Global Health Leaders Reflect on Progress, Challenges in Global HIV/AIDS Fight
December 2, 2010
While marking gains made in the global fight against HIV/AIDS, International AIDS Society (IAS) President Elly Katabira warned against HIV/AIDS complacency, VOA News reports. "Particularly, I'm concerned that some people are beginning to take it light(ly)," Katabira said. "For example, thinking that since drugs are available, therefore the disease is treatable. ... And also I know, particularly in countries where the epidemic is a major issue, the contribution for funding for access to care is not as what we would want it to be," he added.
Katabira also warned that more funding is needed for global HIV/AIDS programs: Some "people believe that AIDS has received already enough money and therefore they don't need any more. We need to change that and keep reminding them that, yes, the battle is not yet over," he said. Katabira noted that he hoped 2011 would see "more commitment for accelerated access to HIV care" and changes to legislation in some countries that drive high-risk populations underground (DeCapua, 12/1).
"Our common goal is clear: universal access to HIV prevention, treatment, care and support. We must also work to make the AIDS response sustainable," U.N. Secretary-General Ban Ki-moon said in a statement, U.N. News Centre writes. "Three decades into this crisis, let us set our sights on achieving the 'three zeros' -- zero new HIV infections, zero discrimination and zero AIDS-related deaths," Ban added.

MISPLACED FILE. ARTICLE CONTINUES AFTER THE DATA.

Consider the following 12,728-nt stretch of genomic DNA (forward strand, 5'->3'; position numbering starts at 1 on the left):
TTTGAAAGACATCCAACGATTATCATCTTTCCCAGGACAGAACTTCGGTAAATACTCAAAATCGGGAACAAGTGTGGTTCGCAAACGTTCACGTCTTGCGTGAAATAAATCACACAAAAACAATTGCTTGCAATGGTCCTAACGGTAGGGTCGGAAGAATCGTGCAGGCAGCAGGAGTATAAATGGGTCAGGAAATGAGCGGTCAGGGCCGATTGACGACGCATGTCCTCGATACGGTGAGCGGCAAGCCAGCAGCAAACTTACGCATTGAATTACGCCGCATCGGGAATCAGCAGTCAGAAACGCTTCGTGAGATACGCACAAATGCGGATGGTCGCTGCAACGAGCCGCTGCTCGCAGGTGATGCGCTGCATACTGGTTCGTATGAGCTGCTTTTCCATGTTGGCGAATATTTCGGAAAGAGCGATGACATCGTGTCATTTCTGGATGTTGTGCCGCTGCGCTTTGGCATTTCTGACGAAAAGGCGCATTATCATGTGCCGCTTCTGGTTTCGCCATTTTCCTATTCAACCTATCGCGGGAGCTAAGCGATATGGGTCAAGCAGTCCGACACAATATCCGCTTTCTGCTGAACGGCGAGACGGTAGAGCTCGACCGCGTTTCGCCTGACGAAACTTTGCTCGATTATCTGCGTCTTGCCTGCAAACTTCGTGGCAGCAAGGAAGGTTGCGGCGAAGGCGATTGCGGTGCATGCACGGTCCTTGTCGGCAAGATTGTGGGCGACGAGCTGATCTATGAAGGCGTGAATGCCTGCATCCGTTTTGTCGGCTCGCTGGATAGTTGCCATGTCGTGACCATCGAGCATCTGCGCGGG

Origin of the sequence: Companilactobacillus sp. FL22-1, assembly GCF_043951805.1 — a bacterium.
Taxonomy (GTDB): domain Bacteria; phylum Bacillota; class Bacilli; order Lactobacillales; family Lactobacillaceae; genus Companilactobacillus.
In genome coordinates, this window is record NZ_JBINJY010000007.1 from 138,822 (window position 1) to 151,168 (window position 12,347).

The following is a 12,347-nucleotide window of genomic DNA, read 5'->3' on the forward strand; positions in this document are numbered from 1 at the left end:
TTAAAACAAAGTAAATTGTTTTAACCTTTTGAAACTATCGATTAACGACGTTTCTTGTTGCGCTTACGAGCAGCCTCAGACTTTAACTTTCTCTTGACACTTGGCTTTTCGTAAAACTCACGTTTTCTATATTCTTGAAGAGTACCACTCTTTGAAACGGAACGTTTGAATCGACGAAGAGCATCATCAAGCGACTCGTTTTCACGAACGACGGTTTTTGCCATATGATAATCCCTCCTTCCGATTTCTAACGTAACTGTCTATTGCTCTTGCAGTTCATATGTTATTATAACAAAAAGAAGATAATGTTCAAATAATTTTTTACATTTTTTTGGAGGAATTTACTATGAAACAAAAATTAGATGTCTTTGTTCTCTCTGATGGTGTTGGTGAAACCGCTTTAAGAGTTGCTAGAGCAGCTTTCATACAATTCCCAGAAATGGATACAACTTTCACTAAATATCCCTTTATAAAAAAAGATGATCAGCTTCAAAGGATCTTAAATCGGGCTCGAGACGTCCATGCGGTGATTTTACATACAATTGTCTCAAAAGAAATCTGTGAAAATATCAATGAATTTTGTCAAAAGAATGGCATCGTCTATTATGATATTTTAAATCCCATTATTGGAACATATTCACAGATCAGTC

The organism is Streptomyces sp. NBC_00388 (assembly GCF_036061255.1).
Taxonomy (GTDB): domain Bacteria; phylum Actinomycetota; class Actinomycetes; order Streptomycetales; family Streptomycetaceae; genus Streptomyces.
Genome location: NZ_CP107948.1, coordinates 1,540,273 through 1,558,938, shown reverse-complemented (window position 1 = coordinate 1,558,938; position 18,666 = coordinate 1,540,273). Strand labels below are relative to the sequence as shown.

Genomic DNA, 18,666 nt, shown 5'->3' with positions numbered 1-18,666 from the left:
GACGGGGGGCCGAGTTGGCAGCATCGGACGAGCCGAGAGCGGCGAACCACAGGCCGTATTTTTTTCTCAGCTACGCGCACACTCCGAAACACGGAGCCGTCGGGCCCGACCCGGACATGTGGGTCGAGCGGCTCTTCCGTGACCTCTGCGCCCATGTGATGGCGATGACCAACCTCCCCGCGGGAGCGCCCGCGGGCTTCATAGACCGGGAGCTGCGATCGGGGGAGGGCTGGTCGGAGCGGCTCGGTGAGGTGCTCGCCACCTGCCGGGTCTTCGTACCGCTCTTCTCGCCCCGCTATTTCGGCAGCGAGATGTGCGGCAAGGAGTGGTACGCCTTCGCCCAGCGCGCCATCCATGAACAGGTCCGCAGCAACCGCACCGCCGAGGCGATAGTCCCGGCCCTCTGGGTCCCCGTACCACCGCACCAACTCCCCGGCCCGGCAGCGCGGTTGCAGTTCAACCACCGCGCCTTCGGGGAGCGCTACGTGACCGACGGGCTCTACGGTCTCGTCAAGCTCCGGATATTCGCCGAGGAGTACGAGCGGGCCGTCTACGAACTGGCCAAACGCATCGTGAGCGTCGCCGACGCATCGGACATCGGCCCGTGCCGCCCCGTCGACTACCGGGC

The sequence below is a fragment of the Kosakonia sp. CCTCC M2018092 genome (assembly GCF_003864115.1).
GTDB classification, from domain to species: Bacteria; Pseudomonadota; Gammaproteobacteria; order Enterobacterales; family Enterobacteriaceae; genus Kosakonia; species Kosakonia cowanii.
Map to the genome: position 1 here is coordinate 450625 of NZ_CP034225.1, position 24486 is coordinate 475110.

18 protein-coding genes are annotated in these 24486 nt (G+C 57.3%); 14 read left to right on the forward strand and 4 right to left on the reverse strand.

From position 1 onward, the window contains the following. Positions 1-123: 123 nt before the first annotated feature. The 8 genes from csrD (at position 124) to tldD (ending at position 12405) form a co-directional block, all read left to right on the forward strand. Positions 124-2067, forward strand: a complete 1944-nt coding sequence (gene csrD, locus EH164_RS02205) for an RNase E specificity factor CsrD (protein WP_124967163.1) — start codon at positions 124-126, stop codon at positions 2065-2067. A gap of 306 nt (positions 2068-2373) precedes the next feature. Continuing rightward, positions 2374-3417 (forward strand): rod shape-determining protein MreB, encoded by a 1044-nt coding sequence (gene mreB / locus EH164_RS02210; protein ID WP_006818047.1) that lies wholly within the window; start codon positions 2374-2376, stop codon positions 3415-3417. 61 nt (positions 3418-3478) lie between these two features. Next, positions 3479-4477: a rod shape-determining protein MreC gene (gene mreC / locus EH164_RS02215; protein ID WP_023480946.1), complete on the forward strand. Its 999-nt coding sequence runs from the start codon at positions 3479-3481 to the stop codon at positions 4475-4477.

"There is no room for complacency, and we must do more and better to ultimately reverse the epidemic," President of the U.N. General Assembly Joseph Deiss said. "This is a clear message for the United Nations General Assembly, when world leaders will gather in June 2011 to review progress made in fighting the epidemic and in achieving universal access to HIV prevention, treatment, care and support by 2010." U.N. News Centre includes quotes from WHO Secretary-General Margaret Chan, Executive Director of UNAIDS Michel Sidibe and Director of WHO's HIV/AIDS Department Gottfried Hirnschall (12/1).
This article was provided by Henry J. Kaiser Family Foundation. It is a part of the publication Kaiser Daily Global Health Policy Report. Visit the Kaiser Family Foundation's website to find out more about their activities, publications and services.
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